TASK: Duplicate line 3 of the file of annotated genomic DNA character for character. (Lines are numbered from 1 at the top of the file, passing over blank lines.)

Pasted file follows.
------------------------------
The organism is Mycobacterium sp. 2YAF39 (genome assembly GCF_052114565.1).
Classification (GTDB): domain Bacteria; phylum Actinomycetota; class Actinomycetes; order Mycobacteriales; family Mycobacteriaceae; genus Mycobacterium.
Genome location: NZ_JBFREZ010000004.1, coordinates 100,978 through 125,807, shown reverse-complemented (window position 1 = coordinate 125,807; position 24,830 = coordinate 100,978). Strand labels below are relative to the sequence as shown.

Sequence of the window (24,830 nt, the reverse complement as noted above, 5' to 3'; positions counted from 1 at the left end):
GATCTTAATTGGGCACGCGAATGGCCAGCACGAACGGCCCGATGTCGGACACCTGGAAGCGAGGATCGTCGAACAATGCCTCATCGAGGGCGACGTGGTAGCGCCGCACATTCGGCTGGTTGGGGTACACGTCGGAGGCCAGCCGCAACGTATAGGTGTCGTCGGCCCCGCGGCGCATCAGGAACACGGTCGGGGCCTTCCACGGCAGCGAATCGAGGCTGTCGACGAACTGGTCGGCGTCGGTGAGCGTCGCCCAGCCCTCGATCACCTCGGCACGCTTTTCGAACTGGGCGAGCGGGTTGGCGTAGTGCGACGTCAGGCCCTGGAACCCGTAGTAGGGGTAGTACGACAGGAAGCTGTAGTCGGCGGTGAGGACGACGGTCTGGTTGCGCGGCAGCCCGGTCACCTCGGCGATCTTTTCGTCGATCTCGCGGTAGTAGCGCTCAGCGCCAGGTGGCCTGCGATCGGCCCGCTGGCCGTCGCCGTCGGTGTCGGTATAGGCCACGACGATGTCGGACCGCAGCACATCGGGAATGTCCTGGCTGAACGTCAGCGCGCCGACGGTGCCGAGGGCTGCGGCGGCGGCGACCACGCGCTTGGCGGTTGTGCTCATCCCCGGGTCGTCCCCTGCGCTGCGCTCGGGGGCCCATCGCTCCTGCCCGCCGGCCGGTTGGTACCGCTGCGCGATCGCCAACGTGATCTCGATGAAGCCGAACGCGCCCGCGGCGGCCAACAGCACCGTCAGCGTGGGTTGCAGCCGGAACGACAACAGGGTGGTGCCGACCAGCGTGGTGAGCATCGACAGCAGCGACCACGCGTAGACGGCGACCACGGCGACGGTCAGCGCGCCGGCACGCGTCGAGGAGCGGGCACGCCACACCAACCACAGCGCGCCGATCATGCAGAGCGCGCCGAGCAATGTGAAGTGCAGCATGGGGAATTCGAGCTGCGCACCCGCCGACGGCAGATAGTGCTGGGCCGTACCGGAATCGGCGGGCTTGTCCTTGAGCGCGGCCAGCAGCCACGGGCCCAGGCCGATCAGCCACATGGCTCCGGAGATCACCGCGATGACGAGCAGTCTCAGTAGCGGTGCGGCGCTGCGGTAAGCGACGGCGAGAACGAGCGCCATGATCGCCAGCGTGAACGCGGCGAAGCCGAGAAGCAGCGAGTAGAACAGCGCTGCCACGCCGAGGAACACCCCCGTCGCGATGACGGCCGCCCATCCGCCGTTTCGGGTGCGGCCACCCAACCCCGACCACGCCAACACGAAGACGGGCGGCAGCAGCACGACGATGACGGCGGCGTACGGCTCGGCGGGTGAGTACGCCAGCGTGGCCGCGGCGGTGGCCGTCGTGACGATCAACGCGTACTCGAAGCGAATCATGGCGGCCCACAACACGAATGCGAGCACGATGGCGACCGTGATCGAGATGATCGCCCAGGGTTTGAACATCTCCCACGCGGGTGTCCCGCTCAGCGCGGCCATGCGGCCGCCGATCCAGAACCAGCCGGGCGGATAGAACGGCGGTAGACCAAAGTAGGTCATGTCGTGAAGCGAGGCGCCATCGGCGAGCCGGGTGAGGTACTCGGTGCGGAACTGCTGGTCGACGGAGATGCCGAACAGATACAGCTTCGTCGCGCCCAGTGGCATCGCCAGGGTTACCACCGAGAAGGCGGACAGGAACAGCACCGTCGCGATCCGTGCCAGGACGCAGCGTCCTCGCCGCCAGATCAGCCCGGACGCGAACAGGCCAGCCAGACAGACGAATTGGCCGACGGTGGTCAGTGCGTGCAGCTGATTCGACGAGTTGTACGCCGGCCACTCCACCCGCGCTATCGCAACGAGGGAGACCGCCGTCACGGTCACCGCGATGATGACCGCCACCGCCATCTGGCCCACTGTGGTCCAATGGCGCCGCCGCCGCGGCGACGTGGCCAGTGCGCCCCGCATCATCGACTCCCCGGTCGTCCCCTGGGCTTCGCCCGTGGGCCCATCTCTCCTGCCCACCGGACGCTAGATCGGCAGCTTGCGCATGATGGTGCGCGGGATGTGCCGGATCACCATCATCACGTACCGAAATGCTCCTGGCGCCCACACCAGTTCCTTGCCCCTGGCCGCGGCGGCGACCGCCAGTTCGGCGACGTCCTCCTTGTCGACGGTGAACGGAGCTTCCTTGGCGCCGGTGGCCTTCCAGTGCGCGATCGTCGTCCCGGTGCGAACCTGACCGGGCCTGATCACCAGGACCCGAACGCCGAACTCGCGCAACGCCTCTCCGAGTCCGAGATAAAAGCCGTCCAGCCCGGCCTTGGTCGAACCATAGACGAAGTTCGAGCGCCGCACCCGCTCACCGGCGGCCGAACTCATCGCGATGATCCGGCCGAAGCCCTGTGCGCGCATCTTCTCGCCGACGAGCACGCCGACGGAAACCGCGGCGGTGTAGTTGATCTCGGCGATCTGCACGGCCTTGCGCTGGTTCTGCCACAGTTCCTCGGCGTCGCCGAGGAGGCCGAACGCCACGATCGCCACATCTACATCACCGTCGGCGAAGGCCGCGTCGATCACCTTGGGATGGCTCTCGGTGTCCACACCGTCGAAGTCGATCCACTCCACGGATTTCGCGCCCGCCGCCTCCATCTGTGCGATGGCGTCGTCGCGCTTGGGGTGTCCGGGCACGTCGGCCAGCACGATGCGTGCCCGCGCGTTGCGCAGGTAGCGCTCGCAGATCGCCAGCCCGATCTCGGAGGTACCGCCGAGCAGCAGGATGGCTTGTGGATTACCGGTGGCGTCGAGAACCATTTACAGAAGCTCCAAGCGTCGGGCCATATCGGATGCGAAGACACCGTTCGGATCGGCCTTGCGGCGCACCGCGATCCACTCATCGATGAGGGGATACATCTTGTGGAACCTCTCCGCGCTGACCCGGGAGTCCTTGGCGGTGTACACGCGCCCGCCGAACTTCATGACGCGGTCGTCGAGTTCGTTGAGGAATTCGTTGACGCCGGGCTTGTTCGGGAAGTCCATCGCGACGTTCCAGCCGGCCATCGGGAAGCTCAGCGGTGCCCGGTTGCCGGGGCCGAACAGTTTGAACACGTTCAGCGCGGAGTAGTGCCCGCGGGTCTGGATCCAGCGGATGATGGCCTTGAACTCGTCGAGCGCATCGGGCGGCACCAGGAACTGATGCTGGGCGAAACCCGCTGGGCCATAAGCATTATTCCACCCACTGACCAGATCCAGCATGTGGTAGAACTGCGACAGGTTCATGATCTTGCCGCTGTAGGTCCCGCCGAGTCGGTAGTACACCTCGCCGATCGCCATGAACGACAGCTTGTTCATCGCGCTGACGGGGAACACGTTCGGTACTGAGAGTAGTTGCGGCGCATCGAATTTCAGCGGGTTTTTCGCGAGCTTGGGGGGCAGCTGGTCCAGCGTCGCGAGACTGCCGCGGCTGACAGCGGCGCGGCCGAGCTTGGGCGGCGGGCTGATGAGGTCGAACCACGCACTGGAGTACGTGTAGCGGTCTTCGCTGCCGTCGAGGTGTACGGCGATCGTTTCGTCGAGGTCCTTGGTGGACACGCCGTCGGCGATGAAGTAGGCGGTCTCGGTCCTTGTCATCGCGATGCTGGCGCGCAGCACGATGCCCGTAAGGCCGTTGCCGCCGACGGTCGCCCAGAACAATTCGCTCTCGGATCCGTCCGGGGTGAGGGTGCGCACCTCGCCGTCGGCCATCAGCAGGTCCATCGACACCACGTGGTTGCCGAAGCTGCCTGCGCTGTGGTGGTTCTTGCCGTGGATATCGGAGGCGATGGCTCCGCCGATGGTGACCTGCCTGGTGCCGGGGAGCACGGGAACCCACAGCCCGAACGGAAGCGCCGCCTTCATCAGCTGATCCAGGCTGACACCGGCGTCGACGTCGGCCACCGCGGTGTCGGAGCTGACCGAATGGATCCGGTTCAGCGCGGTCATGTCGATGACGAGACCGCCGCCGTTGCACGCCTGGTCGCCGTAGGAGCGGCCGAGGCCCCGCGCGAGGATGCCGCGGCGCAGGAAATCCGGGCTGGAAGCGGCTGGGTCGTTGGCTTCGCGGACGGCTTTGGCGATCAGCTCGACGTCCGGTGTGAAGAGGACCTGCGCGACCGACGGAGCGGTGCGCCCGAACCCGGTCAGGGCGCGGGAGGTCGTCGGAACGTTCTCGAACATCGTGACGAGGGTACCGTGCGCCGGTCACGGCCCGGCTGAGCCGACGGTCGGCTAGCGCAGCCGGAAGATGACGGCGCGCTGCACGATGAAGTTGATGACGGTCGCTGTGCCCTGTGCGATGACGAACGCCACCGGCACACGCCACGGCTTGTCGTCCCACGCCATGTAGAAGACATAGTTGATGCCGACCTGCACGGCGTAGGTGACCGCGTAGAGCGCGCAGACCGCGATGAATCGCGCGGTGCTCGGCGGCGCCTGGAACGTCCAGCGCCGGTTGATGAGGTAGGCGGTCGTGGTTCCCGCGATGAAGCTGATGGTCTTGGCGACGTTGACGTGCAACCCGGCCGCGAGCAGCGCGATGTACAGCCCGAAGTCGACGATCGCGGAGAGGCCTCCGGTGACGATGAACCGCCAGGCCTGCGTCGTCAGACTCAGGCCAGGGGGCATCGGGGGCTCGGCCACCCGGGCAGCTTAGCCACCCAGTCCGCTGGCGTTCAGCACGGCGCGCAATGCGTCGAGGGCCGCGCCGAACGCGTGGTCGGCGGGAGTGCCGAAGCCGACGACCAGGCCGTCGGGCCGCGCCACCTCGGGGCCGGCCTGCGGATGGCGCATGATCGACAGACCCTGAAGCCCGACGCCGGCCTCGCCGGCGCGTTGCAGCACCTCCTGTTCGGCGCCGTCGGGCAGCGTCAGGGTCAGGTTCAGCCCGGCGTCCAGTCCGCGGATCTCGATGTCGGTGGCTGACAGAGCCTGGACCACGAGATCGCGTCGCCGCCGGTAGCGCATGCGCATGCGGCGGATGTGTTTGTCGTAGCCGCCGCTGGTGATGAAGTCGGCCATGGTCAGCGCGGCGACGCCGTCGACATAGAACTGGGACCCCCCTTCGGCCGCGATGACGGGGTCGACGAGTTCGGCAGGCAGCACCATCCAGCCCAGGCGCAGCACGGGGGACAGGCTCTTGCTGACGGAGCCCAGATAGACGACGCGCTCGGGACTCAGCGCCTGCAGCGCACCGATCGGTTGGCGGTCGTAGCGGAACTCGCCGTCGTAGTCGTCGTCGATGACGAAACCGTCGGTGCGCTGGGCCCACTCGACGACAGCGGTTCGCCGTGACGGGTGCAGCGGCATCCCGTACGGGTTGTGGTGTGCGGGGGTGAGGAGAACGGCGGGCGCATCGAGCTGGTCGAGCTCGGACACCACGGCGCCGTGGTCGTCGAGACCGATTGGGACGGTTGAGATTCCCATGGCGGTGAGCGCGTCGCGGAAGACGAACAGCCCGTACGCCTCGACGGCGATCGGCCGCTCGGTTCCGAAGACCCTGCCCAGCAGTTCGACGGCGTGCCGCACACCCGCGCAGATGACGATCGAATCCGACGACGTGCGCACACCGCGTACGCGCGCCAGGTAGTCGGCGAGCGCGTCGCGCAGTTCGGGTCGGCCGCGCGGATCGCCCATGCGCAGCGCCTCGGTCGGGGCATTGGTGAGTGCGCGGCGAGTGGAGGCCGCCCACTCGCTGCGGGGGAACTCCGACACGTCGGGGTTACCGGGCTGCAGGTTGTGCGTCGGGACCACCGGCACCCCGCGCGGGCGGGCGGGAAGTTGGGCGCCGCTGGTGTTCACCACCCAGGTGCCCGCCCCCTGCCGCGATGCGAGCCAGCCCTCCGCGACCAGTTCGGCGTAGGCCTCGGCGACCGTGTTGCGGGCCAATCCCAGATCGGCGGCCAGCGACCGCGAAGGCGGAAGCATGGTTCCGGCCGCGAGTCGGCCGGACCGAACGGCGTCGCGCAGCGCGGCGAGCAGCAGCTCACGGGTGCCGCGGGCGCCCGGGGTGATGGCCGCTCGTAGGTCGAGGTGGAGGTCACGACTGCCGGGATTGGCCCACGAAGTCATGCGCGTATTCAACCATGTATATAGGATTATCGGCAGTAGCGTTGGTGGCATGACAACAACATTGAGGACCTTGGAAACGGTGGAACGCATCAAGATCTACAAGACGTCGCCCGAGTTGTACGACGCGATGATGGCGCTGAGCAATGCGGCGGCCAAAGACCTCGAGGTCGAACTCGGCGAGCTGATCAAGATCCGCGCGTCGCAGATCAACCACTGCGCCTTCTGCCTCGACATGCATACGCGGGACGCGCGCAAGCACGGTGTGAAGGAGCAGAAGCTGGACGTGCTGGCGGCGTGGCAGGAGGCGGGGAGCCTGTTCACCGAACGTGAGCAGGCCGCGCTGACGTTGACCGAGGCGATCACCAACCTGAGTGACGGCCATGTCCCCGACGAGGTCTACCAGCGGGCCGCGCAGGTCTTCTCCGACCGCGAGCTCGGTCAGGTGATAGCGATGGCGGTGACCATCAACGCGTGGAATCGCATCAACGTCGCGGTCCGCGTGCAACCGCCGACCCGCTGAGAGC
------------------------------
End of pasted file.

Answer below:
Genome location: NZ_JBFREZ010000004.1, coordinates 100,978 through 125,807, shown reverse-complemented (window position 1 = coordinate 125,807; position 24,830 = coordinate 100,978). Strand labels below are relative to the sequence as shown.